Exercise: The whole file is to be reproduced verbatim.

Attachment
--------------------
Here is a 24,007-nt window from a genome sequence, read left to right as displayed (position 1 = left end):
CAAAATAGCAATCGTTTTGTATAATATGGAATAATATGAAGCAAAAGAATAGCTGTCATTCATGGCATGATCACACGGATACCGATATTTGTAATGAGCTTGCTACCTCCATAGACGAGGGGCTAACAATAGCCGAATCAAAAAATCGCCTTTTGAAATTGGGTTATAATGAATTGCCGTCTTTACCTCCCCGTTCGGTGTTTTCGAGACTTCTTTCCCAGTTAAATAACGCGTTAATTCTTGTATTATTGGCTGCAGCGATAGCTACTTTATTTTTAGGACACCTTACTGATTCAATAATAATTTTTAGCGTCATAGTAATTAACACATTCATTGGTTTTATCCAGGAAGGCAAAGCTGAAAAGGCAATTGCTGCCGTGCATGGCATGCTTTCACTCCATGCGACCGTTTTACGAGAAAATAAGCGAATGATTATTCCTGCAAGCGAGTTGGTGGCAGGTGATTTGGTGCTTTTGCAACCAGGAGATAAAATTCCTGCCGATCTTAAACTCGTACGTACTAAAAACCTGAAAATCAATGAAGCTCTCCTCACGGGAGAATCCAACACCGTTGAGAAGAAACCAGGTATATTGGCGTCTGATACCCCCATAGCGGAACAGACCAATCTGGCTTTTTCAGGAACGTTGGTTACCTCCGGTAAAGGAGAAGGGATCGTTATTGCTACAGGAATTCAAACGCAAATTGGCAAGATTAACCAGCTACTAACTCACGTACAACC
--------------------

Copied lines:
Here is a 24,007-nt window from a genome sequence, read left to right as displayed (position 1 = left end):
CAAAATAGCAATCGTTTTGTATAATATGGAATAATATGAAGCAAAAGAATAGCTGTCATTCATGGCATGATCACACGGATACCGATATTTGTAATGAGCTTGCTACCTCCATAGACGAGGGGCTAACAATAGCCGAATCAAAAAATCGCCTTTTGAAATTGGGTTATAATGAATTGCCGTCTTTACCTCCCCGTTCGGTGTTTTCGAGACTTCTTTCCCAGTTAAATAACGCGTTAATTCTTGTATTATTGGCTGCAGCGATAGCTACTTTATTTTTAGGACACCTTACTGATTCAATAATAATTTTTAGCGTCATAGTAATTAACACATTCATTGGTTTTATCCAGGAAGGCAAAGCTGAAAAGGCAATTGCTGCCGTGCATGGCATGCTTTCACTCCATGCGACCGTTTTACGAGAAAATAAGCGAATGATTATTCCTGCAAGCGAGTTGGTGGCAGGTGATTTGGTGCTTTTGCAACCAGGAGATAAAATTCCTGCCGATCTTAAACTCGTACGTACTAAAAACCTGAAAATCAATGAAGCTCTCCTCACGGGAGAATCCAACACCGTTGAGAAGAAACCAGGTATATTGGCGTCTGATACCCCCATAGCGGAACAGACCAATCTGGCTTTTTCAGGAACGTTGGTTACCTCCGGTAAAGGAGAAGGGATCGTTATTGCTACAGGAATTCAAACGCAAATTGGCAAGATTAACCAGCTACTAACTCACGTACAACC